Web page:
According to a recent report by Platts, the combined power rating of installed electricity storage in the U.S. grew 181.5 megawatts (MW) over the past year to a new high of 585.5 MW at the end of the second quarter of 2017, based on reports filed with the U.S. Federal Energy Regulatory Commission. This means that almost one-third of the current installed electricity storage has come online in just the last 12 months.
According to the report, 22 companies own and operate 45 grid-connected storage facilities in 12 states, all of which are battery storage systems with the exception of two flywheel units.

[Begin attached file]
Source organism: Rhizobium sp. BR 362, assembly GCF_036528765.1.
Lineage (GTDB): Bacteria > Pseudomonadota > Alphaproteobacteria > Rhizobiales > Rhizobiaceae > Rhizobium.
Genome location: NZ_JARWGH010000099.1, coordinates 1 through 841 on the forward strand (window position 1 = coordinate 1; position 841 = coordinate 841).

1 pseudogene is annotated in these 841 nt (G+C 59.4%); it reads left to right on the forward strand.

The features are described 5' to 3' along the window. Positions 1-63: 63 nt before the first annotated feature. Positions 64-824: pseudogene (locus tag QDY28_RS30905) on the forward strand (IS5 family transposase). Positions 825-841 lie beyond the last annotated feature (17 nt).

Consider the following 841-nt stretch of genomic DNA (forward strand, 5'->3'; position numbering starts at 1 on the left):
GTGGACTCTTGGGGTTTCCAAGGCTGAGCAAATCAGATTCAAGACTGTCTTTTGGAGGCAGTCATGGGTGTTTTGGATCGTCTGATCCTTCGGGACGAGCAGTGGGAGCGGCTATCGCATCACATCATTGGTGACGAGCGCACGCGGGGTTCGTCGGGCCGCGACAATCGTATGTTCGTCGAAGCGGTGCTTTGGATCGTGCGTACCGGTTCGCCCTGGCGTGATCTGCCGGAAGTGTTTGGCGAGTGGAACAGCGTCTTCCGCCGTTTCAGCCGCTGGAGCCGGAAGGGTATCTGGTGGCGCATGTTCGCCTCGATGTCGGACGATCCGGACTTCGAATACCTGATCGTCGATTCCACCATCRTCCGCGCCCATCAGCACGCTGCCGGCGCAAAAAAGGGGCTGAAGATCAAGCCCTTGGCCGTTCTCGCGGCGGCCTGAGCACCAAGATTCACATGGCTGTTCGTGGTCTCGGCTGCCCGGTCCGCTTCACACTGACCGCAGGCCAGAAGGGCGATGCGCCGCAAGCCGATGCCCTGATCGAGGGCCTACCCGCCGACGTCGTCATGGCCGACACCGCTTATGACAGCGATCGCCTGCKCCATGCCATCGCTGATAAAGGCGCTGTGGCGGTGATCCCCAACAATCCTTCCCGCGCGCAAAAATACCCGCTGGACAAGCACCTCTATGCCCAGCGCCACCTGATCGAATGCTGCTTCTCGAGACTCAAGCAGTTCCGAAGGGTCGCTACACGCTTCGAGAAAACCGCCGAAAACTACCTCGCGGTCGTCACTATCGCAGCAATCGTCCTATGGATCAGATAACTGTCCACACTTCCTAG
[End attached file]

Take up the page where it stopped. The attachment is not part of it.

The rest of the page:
Of the installed power rating, approximately half (276.8 MW) are used for frequency regulation. The remaining are in place to provide ancillary services, allow for the integration of additional renewables, and provide an alternative to costly grid infrastructure upgrades (e.g., installing storage units in lieu of having to upgrade distribution lines in areas of growing power demand).
One of the reasons for the rapid growth in utility-scale electricity storage is the fact that prices for storage units continues to decrease. Another is that the technology is improving such that storage is lasting longer and is more reliable.
Leaders in the installation of electricity storage include AES, NextEra Energy Resources, Invenergy Investment, Southern California Edison, and San Diego Gas & Electric.